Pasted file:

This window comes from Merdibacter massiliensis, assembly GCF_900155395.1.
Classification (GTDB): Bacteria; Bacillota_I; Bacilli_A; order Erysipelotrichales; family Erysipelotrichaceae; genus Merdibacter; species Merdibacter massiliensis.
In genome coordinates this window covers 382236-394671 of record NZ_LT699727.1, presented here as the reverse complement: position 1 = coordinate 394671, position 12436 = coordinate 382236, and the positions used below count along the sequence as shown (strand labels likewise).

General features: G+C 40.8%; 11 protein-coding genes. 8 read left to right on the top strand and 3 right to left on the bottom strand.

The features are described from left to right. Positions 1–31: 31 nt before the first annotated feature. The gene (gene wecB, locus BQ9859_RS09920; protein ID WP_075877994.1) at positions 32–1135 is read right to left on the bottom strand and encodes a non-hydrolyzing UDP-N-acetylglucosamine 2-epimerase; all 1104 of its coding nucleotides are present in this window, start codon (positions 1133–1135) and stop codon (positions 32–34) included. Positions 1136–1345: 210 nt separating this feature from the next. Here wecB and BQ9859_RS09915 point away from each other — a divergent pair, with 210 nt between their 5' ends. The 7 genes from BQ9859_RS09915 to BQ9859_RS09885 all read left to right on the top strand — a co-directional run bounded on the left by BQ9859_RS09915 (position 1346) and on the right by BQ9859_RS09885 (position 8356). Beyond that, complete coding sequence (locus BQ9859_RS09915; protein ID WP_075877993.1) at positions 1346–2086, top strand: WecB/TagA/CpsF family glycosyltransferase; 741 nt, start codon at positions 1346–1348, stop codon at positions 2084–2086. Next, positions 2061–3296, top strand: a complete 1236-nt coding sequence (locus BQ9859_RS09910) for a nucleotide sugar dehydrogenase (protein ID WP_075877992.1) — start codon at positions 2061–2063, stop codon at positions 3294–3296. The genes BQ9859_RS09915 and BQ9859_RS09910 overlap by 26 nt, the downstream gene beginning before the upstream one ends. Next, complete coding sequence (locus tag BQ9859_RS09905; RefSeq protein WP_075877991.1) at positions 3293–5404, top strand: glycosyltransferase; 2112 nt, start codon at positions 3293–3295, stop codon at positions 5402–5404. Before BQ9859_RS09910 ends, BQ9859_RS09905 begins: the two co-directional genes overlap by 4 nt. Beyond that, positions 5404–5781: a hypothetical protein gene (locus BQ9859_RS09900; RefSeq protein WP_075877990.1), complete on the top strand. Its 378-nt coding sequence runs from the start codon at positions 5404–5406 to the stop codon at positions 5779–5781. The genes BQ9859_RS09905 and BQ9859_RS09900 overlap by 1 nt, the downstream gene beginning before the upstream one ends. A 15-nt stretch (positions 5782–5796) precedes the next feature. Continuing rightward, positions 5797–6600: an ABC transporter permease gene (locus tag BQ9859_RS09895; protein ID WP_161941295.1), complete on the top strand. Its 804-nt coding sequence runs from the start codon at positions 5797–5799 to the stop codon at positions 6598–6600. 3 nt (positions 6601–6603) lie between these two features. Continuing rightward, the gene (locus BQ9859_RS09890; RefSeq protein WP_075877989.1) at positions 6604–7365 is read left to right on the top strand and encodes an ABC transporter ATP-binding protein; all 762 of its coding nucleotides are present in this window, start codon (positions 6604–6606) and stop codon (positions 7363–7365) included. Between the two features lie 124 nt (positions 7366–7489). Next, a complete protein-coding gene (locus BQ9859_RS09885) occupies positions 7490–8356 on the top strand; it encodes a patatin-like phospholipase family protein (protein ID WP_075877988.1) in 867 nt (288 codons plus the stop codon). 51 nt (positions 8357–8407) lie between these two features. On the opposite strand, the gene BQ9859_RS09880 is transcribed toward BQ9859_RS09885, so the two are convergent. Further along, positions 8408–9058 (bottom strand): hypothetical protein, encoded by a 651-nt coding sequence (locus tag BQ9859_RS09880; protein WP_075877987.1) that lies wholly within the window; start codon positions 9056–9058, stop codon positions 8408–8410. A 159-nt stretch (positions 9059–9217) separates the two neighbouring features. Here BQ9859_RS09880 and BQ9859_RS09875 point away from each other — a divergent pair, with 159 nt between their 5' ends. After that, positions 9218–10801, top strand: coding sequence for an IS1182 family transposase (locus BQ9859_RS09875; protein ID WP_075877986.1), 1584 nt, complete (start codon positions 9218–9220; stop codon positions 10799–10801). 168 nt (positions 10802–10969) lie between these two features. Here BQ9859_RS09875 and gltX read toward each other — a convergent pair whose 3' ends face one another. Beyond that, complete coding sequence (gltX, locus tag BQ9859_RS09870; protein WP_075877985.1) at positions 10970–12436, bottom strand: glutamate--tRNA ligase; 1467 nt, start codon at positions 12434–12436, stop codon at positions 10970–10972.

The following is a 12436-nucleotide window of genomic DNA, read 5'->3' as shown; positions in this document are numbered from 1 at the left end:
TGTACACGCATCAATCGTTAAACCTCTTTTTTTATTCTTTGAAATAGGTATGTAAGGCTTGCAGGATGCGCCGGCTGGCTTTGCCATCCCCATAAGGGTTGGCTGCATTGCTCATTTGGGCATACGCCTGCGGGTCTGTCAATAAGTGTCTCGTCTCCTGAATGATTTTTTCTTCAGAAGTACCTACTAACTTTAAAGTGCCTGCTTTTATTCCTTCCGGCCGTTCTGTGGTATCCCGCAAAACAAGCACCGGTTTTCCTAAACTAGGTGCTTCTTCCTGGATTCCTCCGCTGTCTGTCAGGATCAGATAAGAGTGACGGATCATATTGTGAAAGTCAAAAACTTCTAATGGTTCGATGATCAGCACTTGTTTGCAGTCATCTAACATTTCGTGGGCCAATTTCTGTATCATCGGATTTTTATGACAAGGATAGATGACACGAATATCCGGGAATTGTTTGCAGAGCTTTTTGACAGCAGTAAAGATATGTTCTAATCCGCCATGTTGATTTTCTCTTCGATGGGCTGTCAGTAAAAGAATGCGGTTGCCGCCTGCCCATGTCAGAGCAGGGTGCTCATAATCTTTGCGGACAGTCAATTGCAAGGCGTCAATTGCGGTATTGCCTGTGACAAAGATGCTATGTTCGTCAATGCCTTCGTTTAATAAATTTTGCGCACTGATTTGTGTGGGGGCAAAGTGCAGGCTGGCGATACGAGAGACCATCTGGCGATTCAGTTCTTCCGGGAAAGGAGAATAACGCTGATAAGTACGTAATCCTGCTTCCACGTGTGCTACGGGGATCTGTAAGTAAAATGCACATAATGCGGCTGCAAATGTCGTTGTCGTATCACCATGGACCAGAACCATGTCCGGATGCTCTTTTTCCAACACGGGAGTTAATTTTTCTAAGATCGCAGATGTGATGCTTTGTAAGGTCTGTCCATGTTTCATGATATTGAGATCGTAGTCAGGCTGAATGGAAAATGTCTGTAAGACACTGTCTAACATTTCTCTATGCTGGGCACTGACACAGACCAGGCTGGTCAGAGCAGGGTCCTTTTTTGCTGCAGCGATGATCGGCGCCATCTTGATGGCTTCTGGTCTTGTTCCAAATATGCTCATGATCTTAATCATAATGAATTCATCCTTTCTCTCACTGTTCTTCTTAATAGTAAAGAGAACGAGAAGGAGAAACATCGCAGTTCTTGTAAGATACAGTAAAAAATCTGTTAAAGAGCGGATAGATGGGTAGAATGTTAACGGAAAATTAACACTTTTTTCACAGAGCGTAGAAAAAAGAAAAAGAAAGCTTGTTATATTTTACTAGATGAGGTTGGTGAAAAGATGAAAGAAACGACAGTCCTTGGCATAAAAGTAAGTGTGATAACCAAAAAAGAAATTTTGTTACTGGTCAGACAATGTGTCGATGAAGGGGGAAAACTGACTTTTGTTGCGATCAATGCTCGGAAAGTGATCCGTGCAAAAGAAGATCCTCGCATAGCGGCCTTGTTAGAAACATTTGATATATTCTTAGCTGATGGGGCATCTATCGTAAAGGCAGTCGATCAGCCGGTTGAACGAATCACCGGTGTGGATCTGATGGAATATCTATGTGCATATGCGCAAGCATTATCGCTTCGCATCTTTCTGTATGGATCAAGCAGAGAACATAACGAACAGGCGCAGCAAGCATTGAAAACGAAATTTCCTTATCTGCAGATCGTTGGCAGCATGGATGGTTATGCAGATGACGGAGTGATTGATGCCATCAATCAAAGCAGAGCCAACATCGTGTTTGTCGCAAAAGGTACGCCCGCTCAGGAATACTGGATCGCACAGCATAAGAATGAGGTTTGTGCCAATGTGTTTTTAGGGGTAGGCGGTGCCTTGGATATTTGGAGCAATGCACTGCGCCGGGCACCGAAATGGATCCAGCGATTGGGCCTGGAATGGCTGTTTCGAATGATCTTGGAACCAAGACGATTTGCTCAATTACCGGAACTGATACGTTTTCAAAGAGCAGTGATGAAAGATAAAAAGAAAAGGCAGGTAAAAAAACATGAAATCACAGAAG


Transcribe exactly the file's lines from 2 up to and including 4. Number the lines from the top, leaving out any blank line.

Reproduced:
Classification (GTDB): Bacteria; Bacillota_I; Bacilli_A; order Erysipelotrichales; family Erysipelotrichaceae; genus Merdibacter; species Merdibacter massiliensis.
In genome coordinates this window covers 382236-394671 of record NZ_LT699727.1, presented here as the reverse complement: position 1 = coordinate 394671, position 12436 = coordinate 382236, and the positions used below count along the sequence as shown (strand labels likewise).

General features: G+C 40.8%; 11 protein-coding genes. 8 read left to right on the top strand and 3 right to left on the bottom strand.